‘Water under the bridge,’ I said, and turned before the old-timer had a chance to respond.
I approached the casket.
The sight was morbid, but also tranquil. My old friend, Eddie, lay on his back, at peace. I was relieved to see his face and limbs intact. He wore a navy-blue suit with a red flurry on the side pocket. A thin black tie lined a sparkling-white shirt. His face was shaved, his jaw firm and authoritative, carved with a thin smile, his short black hair lined with silver streaks that matched the casket’s fabric lining. His hands were clasped on his chest. On his middle finger sat his Corps ring, solid as a kettle bell. It had served him loyally as a stun gun in close combat and as a chick magnet everywhere else. His belt buckle was an exact replica of the ring. (Stylish dissonance, he called it. His go-to look.) The pants were pressed stiff around the creases, at the bottom of which shone Eddie’s boots, ceremonial but seasoned.
I ran my fingers across the boots. Cold and slick and full of trench life force. Underneath the gloss rumbled Eddie’s tenacity, the lockjaw of gritted teeth that gave no quarters.
Indeed, ever true to his word, my friend had fought his way through the years – a small yet important consolation that gave purpose to his untimely end.
One thing: it struck me that he wasn’t in his uniform.
A bizarre sartorial choice.
Maybe Just Jim knew what was behind it, though I hadn’t met the guy in person and wasn’t planning to. I didn’t need another complication in my day.
It was time to go.
I waved a last goodbye at my late friend and turned to leave when – there’s no easy way to put it – everything I assumed about the world was thrown sideways. Down the rabbit hole and through the grinder. Like I said, there’s no easy way to put it. I waved goodbye and just as I was turning round, Eddie opened his eyes, lifted his head, looked at me with a puzzled expression and said: ‘Why the long face? Someone die?’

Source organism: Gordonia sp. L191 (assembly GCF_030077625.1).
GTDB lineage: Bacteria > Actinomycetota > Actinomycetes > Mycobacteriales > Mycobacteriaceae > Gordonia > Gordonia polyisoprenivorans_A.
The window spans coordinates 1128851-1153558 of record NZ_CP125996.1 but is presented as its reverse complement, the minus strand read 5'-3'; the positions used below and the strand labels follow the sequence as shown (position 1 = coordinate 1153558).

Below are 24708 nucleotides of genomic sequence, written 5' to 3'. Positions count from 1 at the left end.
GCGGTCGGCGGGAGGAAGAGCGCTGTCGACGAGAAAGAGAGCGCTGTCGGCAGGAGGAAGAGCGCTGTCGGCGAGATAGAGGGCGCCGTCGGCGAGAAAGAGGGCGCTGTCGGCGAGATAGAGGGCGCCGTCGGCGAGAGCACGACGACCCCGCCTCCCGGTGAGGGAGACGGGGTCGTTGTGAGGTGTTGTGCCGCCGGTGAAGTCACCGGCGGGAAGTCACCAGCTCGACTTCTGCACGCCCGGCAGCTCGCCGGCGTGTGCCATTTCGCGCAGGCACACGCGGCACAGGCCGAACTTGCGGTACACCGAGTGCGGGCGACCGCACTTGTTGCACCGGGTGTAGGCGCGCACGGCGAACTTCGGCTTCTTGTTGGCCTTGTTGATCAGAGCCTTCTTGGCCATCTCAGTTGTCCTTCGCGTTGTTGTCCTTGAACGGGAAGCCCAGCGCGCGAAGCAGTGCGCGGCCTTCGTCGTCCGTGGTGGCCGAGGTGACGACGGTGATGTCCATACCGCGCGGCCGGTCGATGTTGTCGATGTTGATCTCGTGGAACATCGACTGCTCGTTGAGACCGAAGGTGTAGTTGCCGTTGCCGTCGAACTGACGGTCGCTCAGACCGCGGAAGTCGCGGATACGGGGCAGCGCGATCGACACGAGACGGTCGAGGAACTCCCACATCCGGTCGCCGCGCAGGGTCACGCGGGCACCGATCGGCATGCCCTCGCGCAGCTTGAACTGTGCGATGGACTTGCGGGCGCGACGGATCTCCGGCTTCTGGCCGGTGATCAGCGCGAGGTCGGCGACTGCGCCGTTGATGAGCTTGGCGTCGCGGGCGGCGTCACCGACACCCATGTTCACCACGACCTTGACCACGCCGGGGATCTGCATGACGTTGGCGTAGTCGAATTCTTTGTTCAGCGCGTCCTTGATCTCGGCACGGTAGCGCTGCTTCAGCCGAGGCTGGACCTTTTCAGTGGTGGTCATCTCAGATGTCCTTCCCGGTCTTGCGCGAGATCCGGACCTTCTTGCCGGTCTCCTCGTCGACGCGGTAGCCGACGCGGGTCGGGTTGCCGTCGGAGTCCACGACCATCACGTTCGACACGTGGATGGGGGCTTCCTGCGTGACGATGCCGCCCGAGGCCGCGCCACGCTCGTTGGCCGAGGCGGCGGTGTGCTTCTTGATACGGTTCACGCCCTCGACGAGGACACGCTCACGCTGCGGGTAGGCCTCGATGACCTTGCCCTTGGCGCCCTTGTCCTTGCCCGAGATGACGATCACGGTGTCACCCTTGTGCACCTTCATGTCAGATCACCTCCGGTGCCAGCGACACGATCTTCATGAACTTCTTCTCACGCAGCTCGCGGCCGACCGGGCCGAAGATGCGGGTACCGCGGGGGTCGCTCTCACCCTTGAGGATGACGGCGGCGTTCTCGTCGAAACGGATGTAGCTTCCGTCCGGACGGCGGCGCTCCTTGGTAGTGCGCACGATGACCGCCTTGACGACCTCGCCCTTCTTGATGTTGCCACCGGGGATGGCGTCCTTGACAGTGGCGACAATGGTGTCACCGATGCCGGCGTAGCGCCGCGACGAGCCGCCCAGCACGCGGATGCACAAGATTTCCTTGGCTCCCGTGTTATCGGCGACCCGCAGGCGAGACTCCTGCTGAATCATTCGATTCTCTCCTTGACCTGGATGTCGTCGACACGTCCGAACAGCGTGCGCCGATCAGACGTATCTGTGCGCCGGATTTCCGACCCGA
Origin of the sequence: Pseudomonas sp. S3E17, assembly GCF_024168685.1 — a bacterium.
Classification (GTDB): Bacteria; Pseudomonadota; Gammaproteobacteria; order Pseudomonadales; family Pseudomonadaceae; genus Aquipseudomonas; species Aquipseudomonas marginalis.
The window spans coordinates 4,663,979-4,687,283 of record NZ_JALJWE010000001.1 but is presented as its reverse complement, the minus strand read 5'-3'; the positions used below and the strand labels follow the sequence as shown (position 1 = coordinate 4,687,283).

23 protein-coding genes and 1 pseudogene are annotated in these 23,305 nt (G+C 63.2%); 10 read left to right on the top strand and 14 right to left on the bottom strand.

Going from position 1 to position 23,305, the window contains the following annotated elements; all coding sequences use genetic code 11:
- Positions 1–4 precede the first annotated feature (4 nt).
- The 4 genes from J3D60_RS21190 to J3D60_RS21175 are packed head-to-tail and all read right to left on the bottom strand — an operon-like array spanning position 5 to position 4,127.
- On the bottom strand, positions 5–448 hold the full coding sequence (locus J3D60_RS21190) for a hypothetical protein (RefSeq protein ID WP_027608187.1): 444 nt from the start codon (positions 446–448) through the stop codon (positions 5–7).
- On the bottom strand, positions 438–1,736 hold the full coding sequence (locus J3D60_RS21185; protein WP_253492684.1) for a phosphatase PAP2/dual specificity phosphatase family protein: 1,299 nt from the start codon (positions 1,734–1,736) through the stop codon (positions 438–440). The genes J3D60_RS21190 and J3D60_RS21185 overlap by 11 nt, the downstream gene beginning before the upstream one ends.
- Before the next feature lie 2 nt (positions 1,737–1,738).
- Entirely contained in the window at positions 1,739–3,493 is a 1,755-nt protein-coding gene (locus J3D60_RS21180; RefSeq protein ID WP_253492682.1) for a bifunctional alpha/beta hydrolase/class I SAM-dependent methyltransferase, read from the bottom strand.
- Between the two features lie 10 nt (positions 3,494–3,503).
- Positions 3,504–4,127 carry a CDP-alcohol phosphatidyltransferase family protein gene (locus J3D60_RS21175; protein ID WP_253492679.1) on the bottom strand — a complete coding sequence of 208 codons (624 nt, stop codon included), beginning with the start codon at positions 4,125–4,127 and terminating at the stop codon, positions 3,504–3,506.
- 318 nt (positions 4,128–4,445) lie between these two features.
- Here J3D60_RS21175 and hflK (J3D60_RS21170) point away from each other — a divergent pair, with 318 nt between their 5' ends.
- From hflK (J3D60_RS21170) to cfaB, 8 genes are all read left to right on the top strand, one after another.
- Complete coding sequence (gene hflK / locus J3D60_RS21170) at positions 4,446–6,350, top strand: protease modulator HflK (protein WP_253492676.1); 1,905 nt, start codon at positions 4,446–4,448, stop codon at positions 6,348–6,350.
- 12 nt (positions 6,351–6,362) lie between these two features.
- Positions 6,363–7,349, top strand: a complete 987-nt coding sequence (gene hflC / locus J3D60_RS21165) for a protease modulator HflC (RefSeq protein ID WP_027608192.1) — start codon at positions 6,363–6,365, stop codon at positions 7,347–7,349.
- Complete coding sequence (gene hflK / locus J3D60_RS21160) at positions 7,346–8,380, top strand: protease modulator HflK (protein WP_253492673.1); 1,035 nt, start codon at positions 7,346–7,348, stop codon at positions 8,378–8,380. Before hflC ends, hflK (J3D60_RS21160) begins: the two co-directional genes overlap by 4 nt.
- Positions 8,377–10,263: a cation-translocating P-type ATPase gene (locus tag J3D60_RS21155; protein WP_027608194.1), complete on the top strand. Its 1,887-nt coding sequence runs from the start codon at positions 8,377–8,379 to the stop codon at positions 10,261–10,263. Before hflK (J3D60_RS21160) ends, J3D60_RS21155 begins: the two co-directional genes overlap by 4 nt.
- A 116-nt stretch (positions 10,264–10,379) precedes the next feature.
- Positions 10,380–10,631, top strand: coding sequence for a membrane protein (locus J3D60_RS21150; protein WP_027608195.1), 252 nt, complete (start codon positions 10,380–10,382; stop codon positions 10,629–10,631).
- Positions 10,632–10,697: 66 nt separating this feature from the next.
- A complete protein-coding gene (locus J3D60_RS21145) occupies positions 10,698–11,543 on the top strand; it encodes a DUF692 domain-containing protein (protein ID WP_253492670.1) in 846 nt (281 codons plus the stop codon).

My limbs froze. My mind went blank, and the few words that bubbled up from my subconscious got stuck in my throat.
Eddie grinned his trademark grin, grabbed my arm, pulled me in close and purred in his gravelly voice, ‘Remember to tie your laces tight, son. It’s more important than painting your boots slick. Or wearing the right color shoes. There’ll be plenty of time for that later.’
I tried to pull back and free myself, but his grip was strong.
‘Good ties,’ he said, his breath cold and dry in my ear, his vice getting tighter. ‘Everything starts there.’
He winked, clicked his tongue, let go of my arm, and froze stiff.
I remember it like it was just a moment ago – the timbre of his voice, the glint in his eye. The way he exhaled the energy from his body as he laid himself to rest.
The funeral hall was calm. The patter of shoes and the odd mumble. My thoughts came crashing down in a heap and I was certain everyone had seen and heard everything. But no one flinched. If they had indeed noticed something, they weren’t showing it. I searched for clues, something in people’s eyes to assure me they’d seen what I’d seen. Nothing! Just a crowd of somber faces. The space tingled with the frustration of the aggrieved, every sound reinforced and imbued with meaning. I thought I heard someone whisper, ‘It’s okay’, and something felt right. It went beyond words. We were in the grip of a spiritual symphony for which I had no name.
The best way to put it was that Eddie’s presence was blowing through us, making the congregation flutter like leaves. We were experiencing grief in line with our needs, to each our own, but together.
I walked away, watching Arizona step up to the casket. Washington, a few feet behind, stood gazing at her shoes with a calm expression on her face. Everyone was lost in thought, including the state trooper and Man-bun. They were standing by the door, staring a thousand yards ahead.
And the guy from prison had a grin on his face.
I turned to Arizona. His fingers had locked around the casket rim. He was peering in, his dry, thin lips moving. I couldn’t hear what he said.
I marched out of the building, through the park, and down the busy street. I slowed down only after I reached my hotel.
Everything came together over the following twelve months. Eddie’s passing was the catalyst that threw my life into sharp relief.
First, I realized that the man hadn’t died for pride and a piece of sidewalk. On the contrary, he’d lived and breathed and fought for them. A stroke of bad luck had taken him out too soon, but who the hell knows when’s too soon or too late? We go when we go. Eddie went out doing what he thought was right, standing up for values like safe streets and the ability to go about one’s business without getting harassed. A simple yet profound code. His commitment to any given cause made it matter, and it threw the switch in my head, putting everything in perspective.